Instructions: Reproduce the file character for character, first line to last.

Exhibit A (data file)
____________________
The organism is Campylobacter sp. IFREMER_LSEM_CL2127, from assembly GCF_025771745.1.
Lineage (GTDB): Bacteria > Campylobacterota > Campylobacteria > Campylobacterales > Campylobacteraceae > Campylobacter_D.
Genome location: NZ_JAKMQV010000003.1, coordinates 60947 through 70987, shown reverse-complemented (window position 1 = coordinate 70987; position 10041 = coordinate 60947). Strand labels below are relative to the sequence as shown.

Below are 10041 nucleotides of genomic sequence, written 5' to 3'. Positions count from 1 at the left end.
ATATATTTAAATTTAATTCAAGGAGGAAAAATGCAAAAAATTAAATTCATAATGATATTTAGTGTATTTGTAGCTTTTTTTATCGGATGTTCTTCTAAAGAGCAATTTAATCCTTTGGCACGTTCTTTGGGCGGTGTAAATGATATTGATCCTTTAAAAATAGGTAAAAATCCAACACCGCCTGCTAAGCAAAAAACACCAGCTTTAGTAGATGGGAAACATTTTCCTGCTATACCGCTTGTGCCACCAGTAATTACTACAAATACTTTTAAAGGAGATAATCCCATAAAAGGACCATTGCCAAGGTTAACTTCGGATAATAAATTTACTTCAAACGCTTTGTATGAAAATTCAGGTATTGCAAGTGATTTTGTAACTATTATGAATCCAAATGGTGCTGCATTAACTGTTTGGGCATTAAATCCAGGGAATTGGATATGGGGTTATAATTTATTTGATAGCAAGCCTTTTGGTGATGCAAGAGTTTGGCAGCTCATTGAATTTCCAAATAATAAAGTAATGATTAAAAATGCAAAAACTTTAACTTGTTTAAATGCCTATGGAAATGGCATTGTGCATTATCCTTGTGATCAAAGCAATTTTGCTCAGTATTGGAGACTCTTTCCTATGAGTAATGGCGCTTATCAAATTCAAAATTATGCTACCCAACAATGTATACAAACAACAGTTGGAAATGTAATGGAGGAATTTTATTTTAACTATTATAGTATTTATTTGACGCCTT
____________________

The organism is Campylobacter sp. IFREMER_LSEM_CL2127, from assembly GCF_025771745.1.
Lineage (GTDB): Bacteria > Campylobacterota > Campylobacteria > Campylobacterales > Campylobacteraceae > Campylobacter_D.
Genome location: NZ_JAKMQV010000003.1, coordinates 60947 through 70987, shown reverse-complemented (window position 1 = coordinate 70987; position 10041 = coordinate 60947). Strand labels below are relative to the sequence as shown.

Below are 10041 nucleotides of genomic sequence, written 5' to 3'. Positions count from 1 at the left end.
ATATATTTAAATTTAATTCAAGGAGGAAAAATGCAAAAAATTAAATTCATAATGATATTTAGTGTATTTGTAGCTTTTTTTATCGGATGTTCTTCTAAAGAGCAATTTAATCCTTTGGCACGTTCTTTGGGCGGTGTAAATGATATTGATCCTTTAAAAATAGGTAAAAATCCAACACCGCCTGCTAAGCAAAAAACACCAGCTTTAGTAGATGGGAAACATTTTCCTGCTATACCGCTTGTGCCACCAGTAATTACTACAAATACTTTTAAAGGAGATAATCCCATAAAAGGACCATTGCCAAGGTTAACTTCGGATAATAAATTTACTTCAAACGCTTTGTATGAAAATTCAGGTATTGCAAGTGATTTTGTAACTATTATGAATCCAAATGGTGCTGCATTAACTGTTTGGGCATTAAATCCAGGGAATTGGATATGGGGTTATAATTTATTTGATAGCAAGCCTTTTGGTGATGCAAGAGTTTGGCAGCTCATTGAATTTCCAAATAATAAAGTAATGATTAAAAATGCAAAAACTTTAACTTGTTTAAATGCCTATGGAAATGGCATTGTGCATTATCCTTGTGATCAAAGCAATTTTGCTCAGTATTGGAGACTCTTTCCTATGAGTAATGGCGCTTATCAAATTCAAAATTATGCTACCCAACAATGTATACAAACAACAGTTGGAAATGTAATGGAGGAATTTTATTTTAACTATTATAGTATTTATTTGACGCCTT